01-00:24:13
Rigelhaupt:
You spent a very short amount of time with Inova?

01-00:24:16
Dohmann:
I was with Inova for almost four years.

01-00:24:19
Rigelhaupt:
Okay. So how would you compare what you learned there, and their relationship, as another, larger health care organization in home health? What did you learn about how home health fits within a health care system?

01-00:24:33
Dohmann:
I would say what Inova shares with MediCorp, and with Mary Washington, is Inova also valued home health and saw it as a necessary piece of the continuum. I think they have that in common. I think the difference, for me, and what has made me stay here at Mary Washington for the last eleven years has been the value of the people. I think that’s very different. Here, it definitely feels like, even as a large organization, there’s still a smallness about it. There’s still a sense of community. I think that’s a huge differentiator for Mary Washington.

01-00:25:14
Rigelhaupt:
In thinking about, maybe, those first few months—I don’t have a specific time period in mind, but just early, when you started here—what did you see as the strengths of the home health and hospice program?

01-00:25:30
Dohmann:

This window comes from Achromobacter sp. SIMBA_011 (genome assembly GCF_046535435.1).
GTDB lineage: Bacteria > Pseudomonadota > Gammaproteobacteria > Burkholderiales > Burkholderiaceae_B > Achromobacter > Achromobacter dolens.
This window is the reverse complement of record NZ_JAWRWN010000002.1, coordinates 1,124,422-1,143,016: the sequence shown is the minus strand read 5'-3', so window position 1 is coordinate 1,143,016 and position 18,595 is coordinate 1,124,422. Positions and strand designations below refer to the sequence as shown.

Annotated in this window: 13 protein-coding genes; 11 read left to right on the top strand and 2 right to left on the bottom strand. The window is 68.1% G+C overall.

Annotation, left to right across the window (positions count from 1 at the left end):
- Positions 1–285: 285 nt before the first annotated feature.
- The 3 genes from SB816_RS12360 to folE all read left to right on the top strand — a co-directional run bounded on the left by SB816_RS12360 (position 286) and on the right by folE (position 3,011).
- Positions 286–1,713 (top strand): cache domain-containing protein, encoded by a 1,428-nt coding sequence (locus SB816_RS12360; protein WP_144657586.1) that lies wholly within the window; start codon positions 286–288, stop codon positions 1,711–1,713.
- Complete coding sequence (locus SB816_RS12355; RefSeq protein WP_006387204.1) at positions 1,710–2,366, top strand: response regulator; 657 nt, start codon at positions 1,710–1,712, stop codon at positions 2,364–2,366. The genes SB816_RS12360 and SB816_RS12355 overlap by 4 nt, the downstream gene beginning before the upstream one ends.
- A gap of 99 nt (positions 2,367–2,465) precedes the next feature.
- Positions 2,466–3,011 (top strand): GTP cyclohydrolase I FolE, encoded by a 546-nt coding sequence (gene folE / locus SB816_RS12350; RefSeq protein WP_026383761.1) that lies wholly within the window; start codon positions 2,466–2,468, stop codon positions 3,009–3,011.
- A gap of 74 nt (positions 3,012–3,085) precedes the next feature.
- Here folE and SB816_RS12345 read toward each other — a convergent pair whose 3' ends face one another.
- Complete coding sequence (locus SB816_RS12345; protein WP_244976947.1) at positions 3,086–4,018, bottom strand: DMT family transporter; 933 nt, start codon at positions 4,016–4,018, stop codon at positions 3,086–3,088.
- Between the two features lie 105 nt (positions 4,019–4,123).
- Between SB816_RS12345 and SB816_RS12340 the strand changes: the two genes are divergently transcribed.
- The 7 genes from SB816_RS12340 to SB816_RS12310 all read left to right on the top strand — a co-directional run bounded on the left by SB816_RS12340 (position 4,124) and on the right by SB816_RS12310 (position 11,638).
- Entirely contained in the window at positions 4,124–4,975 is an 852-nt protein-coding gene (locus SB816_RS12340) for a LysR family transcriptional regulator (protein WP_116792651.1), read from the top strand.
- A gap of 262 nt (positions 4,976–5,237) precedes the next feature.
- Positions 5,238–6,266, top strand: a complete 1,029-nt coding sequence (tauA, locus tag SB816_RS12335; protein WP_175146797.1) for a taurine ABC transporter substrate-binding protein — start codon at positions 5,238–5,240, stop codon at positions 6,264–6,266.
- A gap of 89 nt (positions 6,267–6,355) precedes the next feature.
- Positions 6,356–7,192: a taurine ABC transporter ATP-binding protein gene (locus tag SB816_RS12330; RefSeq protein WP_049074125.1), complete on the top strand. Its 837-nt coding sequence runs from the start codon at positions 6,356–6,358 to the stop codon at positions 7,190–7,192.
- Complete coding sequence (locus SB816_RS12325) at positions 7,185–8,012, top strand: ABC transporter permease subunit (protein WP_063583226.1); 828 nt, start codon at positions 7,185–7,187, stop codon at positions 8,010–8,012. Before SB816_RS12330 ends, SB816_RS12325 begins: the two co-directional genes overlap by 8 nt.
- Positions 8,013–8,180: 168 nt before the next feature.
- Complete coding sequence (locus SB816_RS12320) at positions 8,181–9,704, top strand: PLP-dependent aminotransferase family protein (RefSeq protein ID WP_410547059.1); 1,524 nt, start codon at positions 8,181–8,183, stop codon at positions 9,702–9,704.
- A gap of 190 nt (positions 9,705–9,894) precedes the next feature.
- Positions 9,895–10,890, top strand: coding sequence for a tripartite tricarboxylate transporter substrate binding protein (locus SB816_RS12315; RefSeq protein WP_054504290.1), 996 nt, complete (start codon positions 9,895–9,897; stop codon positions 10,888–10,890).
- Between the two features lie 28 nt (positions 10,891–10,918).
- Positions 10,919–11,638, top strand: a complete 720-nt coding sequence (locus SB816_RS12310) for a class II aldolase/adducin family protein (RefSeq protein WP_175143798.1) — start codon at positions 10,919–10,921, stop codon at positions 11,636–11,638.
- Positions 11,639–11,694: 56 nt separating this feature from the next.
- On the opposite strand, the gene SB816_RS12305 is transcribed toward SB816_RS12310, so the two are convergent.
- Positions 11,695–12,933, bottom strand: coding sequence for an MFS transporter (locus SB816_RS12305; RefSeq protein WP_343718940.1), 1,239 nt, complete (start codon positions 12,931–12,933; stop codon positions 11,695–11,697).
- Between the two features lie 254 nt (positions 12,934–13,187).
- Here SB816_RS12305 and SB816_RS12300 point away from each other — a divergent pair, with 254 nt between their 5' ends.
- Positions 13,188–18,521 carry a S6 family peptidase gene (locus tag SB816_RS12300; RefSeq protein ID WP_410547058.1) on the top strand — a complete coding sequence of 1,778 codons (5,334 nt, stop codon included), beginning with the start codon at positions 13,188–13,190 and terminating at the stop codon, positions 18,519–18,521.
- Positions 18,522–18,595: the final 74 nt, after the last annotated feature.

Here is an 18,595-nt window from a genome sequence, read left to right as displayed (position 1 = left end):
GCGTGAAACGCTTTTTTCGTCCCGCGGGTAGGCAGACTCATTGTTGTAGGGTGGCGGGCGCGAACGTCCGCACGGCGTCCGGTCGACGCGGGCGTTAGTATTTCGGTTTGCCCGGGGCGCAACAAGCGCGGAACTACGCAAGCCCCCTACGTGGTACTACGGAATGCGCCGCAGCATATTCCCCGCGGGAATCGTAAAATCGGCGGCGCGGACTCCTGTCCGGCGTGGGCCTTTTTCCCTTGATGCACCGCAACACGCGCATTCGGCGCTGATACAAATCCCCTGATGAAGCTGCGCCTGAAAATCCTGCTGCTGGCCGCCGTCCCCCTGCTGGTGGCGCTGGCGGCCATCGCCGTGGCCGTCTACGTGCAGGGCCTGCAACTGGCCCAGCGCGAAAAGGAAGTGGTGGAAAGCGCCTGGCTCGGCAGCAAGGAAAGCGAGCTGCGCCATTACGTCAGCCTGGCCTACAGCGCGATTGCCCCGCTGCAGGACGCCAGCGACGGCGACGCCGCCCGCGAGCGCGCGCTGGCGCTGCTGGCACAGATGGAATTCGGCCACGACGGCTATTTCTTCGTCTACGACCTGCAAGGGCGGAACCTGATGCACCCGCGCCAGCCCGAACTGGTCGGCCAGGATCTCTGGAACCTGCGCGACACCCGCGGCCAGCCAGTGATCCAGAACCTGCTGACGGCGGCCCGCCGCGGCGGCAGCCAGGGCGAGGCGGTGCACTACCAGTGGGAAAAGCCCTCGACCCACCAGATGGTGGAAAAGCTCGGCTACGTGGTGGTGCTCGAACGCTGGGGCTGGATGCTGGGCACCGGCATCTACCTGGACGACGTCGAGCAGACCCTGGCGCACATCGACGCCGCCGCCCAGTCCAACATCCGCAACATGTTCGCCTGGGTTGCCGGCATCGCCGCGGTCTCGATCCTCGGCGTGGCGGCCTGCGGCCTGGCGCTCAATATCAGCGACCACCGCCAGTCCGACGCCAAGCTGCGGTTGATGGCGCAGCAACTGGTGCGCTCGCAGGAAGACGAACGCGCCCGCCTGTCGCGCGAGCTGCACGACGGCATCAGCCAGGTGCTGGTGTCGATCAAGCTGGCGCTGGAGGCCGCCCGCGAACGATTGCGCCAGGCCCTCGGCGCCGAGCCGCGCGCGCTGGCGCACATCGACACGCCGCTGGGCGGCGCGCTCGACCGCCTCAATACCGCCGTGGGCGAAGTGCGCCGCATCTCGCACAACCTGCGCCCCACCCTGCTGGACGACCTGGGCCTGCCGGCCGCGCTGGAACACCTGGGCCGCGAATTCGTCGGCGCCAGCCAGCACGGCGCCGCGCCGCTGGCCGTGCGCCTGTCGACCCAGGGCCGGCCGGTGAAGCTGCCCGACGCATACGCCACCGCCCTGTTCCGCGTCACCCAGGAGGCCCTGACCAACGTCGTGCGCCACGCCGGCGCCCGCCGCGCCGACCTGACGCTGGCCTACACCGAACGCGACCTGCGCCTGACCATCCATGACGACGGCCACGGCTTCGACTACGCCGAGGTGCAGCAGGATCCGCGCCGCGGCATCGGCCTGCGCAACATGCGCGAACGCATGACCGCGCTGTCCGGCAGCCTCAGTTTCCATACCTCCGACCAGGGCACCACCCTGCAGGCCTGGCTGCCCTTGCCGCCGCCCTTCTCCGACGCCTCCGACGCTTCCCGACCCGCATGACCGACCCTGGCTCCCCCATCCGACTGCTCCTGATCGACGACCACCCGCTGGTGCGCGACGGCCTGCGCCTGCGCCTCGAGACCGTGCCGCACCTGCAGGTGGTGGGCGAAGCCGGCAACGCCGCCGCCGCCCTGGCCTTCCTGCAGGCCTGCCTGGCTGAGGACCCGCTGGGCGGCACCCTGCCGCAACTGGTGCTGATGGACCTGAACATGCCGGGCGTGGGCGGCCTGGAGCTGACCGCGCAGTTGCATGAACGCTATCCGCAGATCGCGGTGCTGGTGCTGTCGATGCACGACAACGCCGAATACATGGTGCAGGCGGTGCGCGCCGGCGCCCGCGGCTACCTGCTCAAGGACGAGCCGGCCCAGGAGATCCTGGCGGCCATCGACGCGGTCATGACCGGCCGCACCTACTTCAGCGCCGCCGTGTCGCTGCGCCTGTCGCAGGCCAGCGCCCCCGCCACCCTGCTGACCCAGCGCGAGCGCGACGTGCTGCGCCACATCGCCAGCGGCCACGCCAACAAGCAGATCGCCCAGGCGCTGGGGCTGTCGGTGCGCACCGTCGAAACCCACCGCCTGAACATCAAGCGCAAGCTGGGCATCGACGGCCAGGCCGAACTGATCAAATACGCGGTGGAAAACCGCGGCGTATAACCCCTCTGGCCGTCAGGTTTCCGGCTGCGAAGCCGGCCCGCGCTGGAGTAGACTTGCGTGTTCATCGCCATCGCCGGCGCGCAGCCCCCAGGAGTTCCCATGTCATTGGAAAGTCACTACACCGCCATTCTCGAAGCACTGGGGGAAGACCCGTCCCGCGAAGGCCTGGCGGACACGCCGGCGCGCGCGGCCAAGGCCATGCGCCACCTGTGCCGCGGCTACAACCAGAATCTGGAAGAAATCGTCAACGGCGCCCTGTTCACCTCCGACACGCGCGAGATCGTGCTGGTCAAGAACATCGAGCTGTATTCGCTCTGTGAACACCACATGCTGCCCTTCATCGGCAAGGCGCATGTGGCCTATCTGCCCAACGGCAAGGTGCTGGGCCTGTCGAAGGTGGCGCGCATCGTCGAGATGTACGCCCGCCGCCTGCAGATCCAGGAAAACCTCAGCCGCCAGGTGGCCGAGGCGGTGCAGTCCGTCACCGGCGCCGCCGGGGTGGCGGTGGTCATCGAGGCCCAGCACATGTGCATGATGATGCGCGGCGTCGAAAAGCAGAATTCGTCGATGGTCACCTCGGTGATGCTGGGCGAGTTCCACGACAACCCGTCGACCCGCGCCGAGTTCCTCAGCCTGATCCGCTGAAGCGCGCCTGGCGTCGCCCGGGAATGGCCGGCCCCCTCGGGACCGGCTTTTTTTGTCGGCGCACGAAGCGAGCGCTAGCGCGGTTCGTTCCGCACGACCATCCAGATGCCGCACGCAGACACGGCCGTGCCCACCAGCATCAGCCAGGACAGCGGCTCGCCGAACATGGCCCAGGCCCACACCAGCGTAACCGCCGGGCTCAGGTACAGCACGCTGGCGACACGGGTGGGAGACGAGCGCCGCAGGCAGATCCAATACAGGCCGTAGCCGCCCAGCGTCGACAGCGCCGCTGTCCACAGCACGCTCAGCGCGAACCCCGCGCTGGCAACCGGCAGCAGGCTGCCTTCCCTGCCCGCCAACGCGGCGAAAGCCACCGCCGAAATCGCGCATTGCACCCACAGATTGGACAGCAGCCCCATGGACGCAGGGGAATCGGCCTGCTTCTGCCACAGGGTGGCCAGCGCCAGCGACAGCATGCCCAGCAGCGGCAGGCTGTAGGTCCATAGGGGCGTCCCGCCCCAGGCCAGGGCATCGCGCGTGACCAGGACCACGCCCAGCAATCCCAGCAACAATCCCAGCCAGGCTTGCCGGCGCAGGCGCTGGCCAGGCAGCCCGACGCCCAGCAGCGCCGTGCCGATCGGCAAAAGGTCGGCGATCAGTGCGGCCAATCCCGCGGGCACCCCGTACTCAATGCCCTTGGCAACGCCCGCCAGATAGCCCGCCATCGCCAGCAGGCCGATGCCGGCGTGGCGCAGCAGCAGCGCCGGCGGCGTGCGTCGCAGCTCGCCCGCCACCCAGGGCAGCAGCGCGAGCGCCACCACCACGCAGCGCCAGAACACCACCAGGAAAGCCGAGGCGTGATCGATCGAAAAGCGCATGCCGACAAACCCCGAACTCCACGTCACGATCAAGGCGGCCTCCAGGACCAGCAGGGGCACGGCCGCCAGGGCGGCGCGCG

There were many strengths of home health and hospice. What was an eye-opener for me, but also for them, is that they existed in their own world and weren’t very well integrated with the rest of the organization. As we were tackling the financial challenges I engaged all of the leadership at home health and hospice. What struck me is how little they understood about financial management and the financial workings of the organization. They were very well-meaning, very well-intentioned, and wanted to do a good job. Really, it was that they didn’t have all the information. One of the things we did is implement a group that still exists now. It’s called the End of Month Group. At the end of every month, just like you do in every organization, you are wanting to make sure that you have gotten credit for all of your revenue and you have got all your expenses. Everything that belongs to that month gets reported in that month. I was running the organization and I knew how things were going, but I would get a phone call from Kevin and he would say something about the financial performance. What he was saying didn’t match what I was seeing in the organization. I thought, “Well, something’s not right.” We started picking it apart and learned simple things, like down at home health there was someone whose job it was to approve invoices to pay bills. All that person knew was how to put codes on the bills and didn’t really understand what happened to it. [27:00] Now, you code it so that then we can write a check to pay somebody for the services they provided. The person didn’t understand that. Instead of processing an invoice the day that she received it, she would wait until she had a big stack. If it happened to be the end of the month—say, for example, now, because we’re getting to the end of January—she didn’t look for all of the outstanding invoices for January so she could process them and could be done in time. She would just wait until she got a big enough stack and do a whole bunch. We explained to her that it was really important that any expenses that belong to a certain month should be processed in that month and finished before the end of the month—that’s a much better way of running the business. She was happy to do it that way. No one had ever told her that. Those were the examples. Many, many, many of them were people understood the task in front of them, but they did not understand how it fit into the larger organization of home health or hospice. And they certainly didn’t understand how it fit into the larger organization of MediCorp. We brought people together and we mapped out processes. Once people saw where they fit in a process and why what they did was so important to the next person who was involved in the process, they were totally engaged. It was very easy to correct things. I was amazed at how they didn’t even know other people within the organization who were doing similar things to them or who was the person that was going to get the product of their labor. They had no idea what happened. Really, just doing education and then telling people: “This is what the expectation is and we’re going to hold you to that expectation. This is your job.” People were fine. They were like, “I never knew that. But, now that I know that—oh, my gosh—I must have been making this person’s life so much more difficult and I never intended that. I can change what I do now. This makes much more sense to me.” That’s really how I spent the first several months at home health and hospice: creating processes or doing a better job of defining processes and educating people so they understood how they fit into a larger process and into the larger picture. We were very successful. Within a year, had a huge and significant turnaround on the quality side as well as on the financial side.